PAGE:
Scott Settersten, CFO of Ulta Beauty, a retailer of cosmetics and salon services, attended the dinner and said in an interview, “My perception always was that I’m more at risk if I keep my data in the cloud than if I keep it under my own lock and key, but that’s probably not the case because the people that are maintaining this data have better security than I’ll ever be able to afford, simply because that’s their core business.” (Settersten, the subject of an article that recently appeared in CFO Studio magazine, will lead a discussion at a CFO Studio Executive Dinner in Chicago later this year.)
Shiwali Varshney, CFO at Vosges Haut-Chocolat, a super-premium chocolate manufacturer and retailer, said that regardless of her uneasiness with cloud computing, “we have to go there eventually, because that’s where business processes are headed. Plus, it’s more cost effective to do so.” While she is confident that the companies providing the storage service are encrypting data and making every effort to ensure that data is secure, “I know there is inherent risk when data is stored in the cloud. But I know that if we want to be productive, we need to utilize the cloud-based solutions to be more collaborative and efficient.”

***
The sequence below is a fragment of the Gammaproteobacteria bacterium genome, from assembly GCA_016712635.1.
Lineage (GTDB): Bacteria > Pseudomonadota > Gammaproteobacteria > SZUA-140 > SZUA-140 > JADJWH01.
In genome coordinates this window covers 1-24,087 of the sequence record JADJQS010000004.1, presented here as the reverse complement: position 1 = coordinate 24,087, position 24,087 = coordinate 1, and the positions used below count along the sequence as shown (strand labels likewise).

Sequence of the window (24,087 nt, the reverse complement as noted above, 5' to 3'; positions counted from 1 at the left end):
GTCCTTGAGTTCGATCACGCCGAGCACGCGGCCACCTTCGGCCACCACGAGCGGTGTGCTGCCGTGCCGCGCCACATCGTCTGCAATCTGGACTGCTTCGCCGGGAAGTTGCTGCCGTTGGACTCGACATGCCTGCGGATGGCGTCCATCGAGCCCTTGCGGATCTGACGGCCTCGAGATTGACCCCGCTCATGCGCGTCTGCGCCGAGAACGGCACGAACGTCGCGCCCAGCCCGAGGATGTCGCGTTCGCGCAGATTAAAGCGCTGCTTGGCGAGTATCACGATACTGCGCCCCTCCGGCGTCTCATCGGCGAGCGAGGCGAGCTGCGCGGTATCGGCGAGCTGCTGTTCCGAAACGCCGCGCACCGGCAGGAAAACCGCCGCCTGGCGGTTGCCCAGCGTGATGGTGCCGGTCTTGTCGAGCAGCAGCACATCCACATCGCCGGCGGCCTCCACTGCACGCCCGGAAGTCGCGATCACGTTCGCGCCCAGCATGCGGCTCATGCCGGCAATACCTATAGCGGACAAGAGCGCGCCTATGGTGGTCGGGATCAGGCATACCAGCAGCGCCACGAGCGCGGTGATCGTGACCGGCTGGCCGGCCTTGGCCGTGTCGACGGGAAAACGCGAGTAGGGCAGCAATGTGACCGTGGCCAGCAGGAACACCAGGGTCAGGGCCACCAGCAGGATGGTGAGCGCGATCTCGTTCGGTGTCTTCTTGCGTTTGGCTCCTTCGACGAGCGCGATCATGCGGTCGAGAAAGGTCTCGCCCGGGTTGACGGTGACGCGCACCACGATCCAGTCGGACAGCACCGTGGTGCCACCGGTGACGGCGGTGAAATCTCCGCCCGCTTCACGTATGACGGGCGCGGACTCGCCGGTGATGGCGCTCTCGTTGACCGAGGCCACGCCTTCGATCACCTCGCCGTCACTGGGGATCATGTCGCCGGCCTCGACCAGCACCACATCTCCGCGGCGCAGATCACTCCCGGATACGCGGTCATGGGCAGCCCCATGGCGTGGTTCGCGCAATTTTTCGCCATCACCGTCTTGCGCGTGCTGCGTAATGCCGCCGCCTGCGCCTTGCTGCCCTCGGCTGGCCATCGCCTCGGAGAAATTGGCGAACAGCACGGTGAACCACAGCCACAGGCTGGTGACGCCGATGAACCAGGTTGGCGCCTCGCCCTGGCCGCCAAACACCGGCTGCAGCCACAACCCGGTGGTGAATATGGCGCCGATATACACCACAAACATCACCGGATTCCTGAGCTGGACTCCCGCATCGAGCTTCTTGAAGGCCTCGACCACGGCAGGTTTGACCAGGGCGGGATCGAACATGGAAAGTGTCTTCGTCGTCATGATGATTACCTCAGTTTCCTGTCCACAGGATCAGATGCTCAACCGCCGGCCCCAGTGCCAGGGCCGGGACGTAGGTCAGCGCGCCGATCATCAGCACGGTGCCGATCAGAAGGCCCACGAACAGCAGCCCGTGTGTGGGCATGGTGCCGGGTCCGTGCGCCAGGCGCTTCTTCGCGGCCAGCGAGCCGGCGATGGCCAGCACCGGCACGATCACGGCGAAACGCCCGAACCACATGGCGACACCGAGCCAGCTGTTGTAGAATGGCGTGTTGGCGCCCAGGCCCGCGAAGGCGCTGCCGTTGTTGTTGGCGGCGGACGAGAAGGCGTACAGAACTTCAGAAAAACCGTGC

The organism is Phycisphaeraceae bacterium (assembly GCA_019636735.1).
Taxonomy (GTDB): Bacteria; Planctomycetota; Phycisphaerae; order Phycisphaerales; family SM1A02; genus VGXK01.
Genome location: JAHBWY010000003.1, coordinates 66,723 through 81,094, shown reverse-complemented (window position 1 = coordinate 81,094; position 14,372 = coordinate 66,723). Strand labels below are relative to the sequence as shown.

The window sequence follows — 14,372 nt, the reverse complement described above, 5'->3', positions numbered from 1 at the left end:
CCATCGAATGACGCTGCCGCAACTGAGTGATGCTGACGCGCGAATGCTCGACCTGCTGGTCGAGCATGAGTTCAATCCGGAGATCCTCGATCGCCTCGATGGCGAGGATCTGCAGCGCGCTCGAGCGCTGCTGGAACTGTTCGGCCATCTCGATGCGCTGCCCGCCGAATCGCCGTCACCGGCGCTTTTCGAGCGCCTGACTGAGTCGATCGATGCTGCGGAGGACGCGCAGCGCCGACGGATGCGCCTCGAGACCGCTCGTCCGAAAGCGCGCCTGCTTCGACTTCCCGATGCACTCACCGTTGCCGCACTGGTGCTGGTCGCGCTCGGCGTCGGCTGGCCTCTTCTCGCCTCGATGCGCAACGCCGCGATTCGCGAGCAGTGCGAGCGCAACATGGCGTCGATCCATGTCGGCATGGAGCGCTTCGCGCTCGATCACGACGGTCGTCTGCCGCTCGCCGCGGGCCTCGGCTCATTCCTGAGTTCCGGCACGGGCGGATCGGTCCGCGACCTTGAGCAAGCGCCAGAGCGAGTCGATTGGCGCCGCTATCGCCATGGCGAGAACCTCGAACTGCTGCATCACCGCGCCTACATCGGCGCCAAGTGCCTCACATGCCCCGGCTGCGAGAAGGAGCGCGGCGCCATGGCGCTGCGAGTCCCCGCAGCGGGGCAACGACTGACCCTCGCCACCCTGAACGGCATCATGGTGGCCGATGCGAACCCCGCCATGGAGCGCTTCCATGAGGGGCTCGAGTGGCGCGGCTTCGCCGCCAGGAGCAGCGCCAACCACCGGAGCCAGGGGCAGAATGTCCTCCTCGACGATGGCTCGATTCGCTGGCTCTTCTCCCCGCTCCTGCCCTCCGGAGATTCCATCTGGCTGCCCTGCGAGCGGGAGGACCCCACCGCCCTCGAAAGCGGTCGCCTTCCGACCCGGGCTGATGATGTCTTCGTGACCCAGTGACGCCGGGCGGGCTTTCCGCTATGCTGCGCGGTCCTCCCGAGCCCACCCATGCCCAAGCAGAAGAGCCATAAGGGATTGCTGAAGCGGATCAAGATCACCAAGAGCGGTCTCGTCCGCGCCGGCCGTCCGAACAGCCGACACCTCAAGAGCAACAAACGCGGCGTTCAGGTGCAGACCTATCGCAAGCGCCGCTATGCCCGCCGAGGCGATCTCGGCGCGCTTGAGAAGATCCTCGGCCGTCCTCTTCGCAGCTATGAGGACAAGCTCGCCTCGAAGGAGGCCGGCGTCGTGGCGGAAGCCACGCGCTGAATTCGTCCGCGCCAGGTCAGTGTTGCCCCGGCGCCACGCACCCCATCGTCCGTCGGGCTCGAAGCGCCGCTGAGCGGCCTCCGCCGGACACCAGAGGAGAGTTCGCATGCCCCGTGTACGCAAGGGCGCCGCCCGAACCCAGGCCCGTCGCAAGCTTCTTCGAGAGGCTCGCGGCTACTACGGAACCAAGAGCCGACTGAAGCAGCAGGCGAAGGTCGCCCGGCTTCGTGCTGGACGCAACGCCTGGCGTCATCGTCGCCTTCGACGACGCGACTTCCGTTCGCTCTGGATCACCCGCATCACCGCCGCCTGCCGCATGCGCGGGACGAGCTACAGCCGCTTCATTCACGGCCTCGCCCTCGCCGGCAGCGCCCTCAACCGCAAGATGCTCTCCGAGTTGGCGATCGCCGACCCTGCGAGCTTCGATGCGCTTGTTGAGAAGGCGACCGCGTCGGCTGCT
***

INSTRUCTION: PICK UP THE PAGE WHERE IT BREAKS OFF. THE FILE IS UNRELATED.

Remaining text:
Ms. Varshney went on: “How we manage that risk, and how much money we spend managing it, is becoming crucial to understand. This is where my concern lies.” She also noted that “there has been a big change toward how we handle operational risk management and training. It’s shifting more toward cybersecurity training” with disaster training programs focusing on responding to data leaks. She called it a “sign of the times,” and added, “I want to invest in training people to move into this next millennium.”